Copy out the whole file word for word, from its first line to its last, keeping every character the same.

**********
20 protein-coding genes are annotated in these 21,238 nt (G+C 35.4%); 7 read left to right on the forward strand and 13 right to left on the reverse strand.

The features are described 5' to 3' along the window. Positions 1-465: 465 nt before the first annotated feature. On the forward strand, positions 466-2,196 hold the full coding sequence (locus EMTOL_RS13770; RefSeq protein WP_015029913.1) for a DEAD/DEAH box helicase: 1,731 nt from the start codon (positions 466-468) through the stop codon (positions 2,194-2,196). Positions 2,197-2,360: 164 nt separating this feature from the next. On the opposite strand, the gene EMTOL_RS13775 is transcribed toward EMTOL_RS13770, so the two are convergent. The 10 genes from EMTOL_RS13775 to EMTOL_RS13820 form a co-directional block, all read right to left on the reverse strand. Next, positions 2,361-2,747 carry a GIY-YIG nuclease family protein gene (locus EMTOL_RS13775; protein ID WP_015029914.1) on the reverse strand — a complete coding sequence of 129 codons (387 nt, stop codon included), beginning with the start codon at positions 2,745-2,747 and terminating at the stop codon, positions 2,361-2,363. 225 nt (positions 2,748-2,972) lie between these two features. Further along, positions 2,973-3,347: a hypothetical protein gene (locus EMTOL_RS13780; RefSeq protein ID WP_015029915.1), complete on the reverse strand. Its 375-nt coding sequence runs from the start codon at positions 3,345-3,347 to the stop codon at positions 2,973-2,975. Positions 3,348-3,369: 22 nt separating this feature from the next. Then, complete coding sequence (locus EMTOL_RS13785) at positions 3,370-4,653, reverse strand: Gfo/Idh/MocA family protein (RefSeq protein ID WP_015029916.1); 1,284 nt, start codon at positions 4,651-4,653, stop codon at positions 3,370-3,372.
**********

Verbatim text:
20 protein-coding genes are annotated in these 21,238 nt (G+C 35.4%); 7 read left to right on the forward strand and 13 right to left on the reverse strand.

The features are described 5' to 3' along the window. Positions 1-465: 465 nt before the first annotated feature. On the forward strand, positions 466-2,196 hold the full coding sequence (locus EMTOL_RS13770; RefSeq protein WP_015029913.1) for a DEAD/DEAH box helicase: 1,731 nt from the start codon (positions 466-468) through the stop codon (positions 2,194-2,196). Positions 2,197-2,360: 164 nt separating this feature from the next. On the opposite strand, the gene EMTOL_RS13775 is transcribed toward EMTOL_RS13770, so the two are convergent. The 10 genes from EMTOL_RS13775 to EMTOL_RS13820 form a co-directional block, all read right to left on the reverse strand. Next, positions 2,361-2,747 carry a GIY-YIG nuclease family protein gene (locus EMTOL_RS13775; protein ID WP_015029914.1) on the reverse strand — a complete coding sequence of 129 codons (387 nt, stop codon included), beginning with the start codon at positions 2,745-2,747 and terminating at the stop codon, positions 2,361-2,363. 225 nt (positions 2,748-2,972) lie between these two features. Further along, positions 2,973-3,347: a hypothetical protein gene (locus EMTOL_RS13780; RefSeq protein ID WP_015029915.1), complete on the reverse strand. Its 375-nt coding sequence runs from the start codon at positions 3,345-3,347 to the stop codon at positions 2,973-2,975. Positions 3,348-3,369: 22 nt separating this feature from the next. Then, complete coding sequence (locus EMTOL_RS13785) at positions 3,370-4,653, reverse strand: Gfo/Idh/MocA family protein (RefSeq protein ID WP_015029916.1); 1,284 nt, start codon at positions 4,651-4,653, stop codon at positions 3,370-3,372.